WELLINGTON, Fla. - Organ by organ, veterinarians are taking apart 21 prized polo horses to uncover what killed them mysteriously over the weekend during preparations for a match in one of the sport's top championships. Simultaneously, state authorities have opened a criminal probe to determine whether the deaths were intentional, a result of negligence or simply a terrible accident.
With careful cuts to their muscular bodies, the investigators look for lesions, fluids, bruises and hemorrhages, any obvious signs of sickness. They're removing the hearts, lungs, livers, kidneys and spleens, and cutting small samples to be tested for toxins. The process unfolds much as it would for a dead person.
State officials believe the horses died from an adverse drug reaction, toxins in their food or supplements, or a combination of the two. Two days after the horses' deaths, authorities say they have not uncovered any crime but continue to investigate.
"We want to make sure from a law enforcement standpoint that there was no impropriety . . . no purposeful harm or laws violated in Florida," said Terence McElroy, spokesman for the state Department of Agriculture and Consumer Services, which is handling the case with help from the Palm Beach County Sheriff's Office.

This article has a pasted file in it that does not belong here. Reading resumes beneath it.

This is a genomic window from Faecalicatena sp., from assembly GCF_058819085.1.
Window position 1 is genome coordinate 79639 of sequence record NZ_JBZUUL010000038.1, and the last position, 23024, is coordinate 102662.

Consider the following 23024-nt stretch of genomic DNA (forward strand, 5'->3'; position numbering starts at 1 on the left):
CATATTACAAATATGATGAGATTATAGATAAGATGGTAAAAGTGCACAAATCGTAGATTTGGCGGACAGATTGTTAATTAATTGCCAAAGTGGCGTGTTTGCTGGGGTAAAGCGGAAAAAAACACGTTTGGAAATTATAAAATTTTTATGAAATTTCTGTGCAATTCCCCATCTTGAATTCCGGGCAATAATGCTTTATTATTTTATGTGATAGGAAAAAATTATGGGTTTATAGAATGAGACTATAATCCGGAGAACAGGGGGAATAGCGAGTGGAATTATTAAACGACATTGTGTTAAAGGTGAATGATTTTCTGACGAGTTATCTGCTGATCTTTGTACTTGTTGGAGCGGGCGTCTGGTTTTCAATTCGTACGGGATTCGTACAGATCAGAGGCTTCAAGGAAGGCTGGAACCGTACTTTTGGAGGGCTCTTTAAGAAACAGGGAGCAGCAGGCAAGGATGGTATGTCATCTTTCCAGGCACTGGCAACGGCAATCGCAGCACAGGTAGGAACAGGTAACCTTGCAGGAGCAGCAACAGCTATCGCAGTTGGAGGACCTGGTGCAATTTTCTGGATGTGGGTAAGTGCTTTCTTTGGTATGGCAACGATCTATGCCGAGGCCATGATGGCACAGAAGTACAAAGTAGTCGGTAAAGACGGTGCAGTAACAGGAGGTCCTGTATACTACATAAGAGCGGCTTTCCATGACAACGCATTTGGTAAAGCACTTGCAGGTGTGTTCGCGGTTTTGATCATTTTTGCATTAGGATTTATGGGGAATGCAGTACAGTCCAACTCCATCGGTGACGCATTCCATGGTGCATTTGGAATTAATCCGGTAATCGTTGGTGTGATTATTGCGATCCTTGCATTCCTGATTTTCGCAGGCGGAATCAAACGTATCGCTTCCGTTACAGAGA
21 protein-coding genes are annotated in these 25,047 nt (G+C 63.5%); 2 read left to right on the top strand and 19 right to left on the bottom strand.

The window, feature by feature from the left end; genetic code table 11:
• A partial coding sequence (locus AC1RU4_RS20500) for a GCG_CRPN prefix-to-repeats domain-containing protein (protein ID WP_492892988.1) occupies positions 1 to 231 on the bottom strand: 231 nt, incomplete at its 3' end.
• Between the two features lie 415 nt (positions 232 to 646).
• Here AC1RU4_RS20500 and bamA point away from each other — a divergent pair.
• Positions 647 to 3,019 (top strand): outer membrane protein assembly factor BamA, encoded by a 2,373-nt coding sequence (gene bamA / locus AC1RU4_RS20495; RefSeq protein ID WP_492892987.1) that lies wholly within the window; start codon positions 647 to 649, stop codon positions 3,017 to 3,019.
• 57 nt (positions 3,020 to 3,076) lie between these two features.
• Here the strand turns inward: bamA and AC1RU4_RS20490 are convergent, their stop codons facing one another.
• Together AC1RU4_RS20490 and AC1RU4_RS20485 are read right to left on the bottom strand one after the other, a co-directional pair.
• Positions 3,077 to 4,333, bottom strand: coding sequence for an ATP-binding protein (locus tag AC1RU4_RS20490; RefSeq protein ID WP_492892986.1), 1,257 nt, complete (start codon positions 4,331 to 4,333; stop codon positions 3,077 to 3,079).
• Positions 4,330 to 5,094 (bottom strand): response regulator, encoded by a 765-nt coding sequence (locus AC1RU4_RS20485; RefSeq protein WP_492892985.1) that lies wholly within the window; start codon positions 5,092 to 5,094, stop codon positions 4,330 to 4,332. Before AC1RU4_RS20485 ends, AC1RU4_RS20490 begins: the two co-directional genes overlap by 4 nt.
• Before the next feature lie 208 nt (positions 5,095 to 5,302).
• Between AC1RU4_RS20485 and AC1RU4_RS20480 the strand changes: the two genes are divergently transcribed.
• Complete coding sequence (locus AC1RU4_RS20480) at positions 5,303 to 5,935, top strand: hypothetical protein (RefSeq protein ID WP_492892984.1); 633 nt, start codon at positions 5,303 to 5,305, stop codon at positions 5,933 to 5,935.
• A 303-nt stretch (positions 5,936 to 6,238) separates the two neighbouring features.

The horses from the Venezuelan-owned team began collapsing Sunday as they were unloaded from trailers at the International Polo Club Palm Beach, with some dying at the scene and others hours later. They were set to compete in the sport's U.S. Open tournament ahead of the finals this coming Sunday, and were seen as top contenders.
While veterinarians work with their scalpels, investigators are interviewing everyone who encountered the horses the day of the game and gathering evidence such as feed and supplements from the stables where the horses were kept.
"Should criminal activity surface, we don't want to be so far behind the eight-ball that we're playing catch-up," said sheriff's Capt. Greg Richter.
The exhaustive process included more evidence collecting yesterday at the stables used by the Lechuza Polo team, said Dr. Michael Short, the state's equine programs manager who is helping coordinate the case.
Results from toxicologies on blood and tissues could take weeks.